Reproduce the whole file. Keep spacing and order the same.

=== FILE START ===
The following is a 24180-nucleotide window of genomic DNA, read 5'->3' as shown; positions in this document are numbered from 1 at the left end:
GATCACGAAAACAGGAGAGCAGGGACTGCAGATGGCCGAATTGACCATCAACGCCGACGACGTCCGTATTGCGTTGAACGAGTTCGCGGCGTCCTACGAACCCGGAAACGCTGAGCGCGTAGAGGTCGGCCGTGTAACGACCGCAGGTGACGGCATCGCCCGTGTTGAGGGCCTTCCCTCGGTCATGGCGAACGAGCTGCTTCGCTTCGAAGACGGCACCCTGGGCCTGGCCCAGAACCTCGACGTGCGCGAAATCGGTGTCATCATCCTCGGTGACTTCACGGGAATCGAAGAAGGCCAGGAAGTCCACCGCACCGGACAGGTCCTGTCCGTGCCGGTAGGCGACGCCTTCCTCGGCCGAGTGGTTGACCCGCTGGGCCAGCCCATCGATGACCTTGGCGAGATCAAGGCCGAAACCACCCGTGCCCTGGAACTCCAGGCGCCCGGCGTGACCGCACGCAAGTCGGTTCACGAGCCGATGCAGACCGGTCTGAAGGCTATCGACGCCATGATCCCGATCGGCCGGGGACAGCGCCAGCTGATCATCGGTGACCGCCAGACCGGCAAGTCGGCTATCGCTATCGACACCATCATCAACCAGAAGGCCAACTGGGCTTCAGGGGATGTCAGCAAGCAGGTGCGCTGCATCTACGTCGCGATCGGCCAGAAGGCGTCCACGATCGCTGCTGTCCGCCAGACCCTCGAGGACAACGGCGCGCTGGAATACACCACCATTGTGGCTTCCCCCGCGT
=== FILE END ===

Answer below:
The following is a 24180-nucleotide window of genomic DNA, read 5'->3' as shown; positions in this document are numbered from 1 at the left end:
GATCACGAAAACAGGAGAGCAGGGACTGCAGATGGCCGAATTGACCATCAACGCCGACGACGTCCGTATTGCGTTGAACGAGTTCGCGGCGTCCTACGAACCCGGAAACGCTGAGCGCGTAGAGGTCGGCCGTGTAACGACCGCAGGTGACGGCATCGCCCGTGTTGAGGGCCTTCCCTCGGTCATGGCGAACGAGCTGCTTCGCTTCGAAGACGGCACCCTGGGCCTGGCCCAGAACCTCGACGTGCGCGAAATCGGTGTCATCATCCTCGGTGACTTCACGGGAATCGAAGAAGGCCAGGAAGTCCACCGCACCGGACAGGTCCTGTCCGTGCCGGTAGGCGACGCCTTCCTCGGCCGAGTGGTTGACCCGCTGGGCCAGCCCATCGATGACCTTGGCGAGATCAAGGCCGAAACCACCCGTGCCCTGGAACTCCAGGCGCCCGGCGTGACCGCACGCAAGTCGGTTCACGAGCCGATGCAGACCGGTCTGAAGGCTATCGACGCCATGATCCCGATCGGCCGGGGACAGCGCCAGCTGATCATCGGTGACCGCCAGACCGGCAAGTCGGCTATCGCTATCGACACCATCATCAACCAGAAGGCCAACTGGGCTTCAGGGGATGTCAGCAAGCAGGTGCGCTGCATCTACGTCGCGATCGGCCAGAAGGCGTCCACGATCGCTGCTGTCCGCCAGACCCTCGAGGACAACGGCGCGCTGGAATACACCACCATTGTGGCTTCCCCCGCGT